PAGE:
When a humanoid person
has a peacock tail, is wearing a bunch of feathers arranged as though it was a peacock tail (actually not a tail, but a separate group of feathers known as a "train"), or just has peacock feathers in some way (even around the shoulders or as a headpiece).
This is common on girls in fiction, yet the peacock train is a feature of male peafowl
in Real Life
(females — peahens
— lack the train and, at least in the case of the Indian (Blue) peahen, are rather drab in color (the Green peahens are much more colourful, only slightly less so than the Green peacock)); but such a flamboyant thing on a human guy would be, well, flamboyant
. So it's often human girls that have this, although a guy having one isn't entirely unheard of.
of either Little Bit Beastly
or Fluffy Fashion Feathers
, depending on whether this character actually has a tail or is just wearing one.
Compare Winged Humanoid
, Giant Waist Ribbon
Not to be confused with women who work for NBC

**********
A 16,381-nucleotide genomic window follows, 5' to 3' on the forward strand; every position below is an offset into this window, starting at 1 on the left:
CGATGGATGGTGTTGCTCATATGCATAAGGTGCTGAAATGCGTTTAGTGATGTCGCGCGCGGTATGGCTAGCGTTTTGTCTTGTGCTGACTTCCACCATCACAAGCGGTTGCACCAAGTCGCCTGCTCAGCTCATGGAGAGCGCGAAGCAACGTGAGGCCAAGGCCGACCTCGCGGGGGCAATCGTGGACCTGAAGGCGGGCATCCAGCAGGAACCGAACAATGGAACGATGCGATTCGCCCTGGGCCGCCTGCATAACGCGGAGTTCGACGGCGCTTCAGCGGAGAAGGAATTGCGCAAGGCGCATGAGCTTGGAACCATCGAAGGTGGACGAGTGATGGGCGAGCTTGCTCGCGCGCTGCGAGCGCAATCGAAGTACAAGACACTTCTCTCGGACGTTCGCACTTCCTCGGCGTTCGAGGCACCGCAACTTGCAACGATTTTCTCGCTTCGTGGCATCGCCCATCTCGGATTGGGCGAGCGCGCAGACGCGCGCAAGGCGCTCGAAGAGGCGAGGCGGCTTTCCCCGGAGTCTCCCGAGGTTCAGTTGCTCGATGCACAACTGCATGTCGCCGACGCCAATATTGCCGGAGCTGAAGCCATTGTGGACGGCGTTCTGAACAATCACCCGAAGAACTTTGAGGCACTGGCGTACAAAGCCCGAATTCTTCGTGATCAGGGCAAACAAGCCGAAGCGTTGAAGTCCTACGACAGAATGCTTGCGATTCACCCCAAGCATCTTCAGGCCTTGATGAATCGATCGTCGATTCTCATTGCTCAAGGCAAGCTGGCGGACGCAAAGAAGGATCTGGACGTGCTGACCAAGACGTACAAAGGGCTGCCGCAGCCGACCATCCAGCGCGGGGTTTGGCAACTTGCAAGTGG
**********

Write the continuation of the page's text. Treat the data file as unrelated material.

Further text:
, or with Agent Peacock
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- An ad for Marshall's featured a photo shoot with dozens of Peacock Girl models, each with a different pair of shoes.
- The literal peacock girls from the Orangina ad.
Anime & Manga
- In Saint Seiya, the (male) god Hypnos' armor has stylized peacock feathers and a quasi-Holy Halo. This is Shown Their Work since Hypnos would be depicted as a peacock in paintings.
- The anime also had a enemy from the peacock constelation, and he was a male (but, 99% of the cast was)
- On one of the original Fushigiboshi No Futago Hime pages, Altessa is shown wearing a peacock-inspired dress, with the plummage as part of her tiara. You can see it here.
- The peacock outfits from Bizenghast.
- Turned about in Pet Shop of Horrors, where the peacocks are of course males. In their human forms, however, they appear to be drag queens and mingle with Count D's human drag queen friends.
- One of the shows in Sakura Taisen had outfits with this.
- The Zuka club in Ouran High School Host Club has a set of outfits with this, as a Shout-Out to Takarazuka.
- Cytomander has peacock feathers on his back. It's to be expected; he's a peacockman.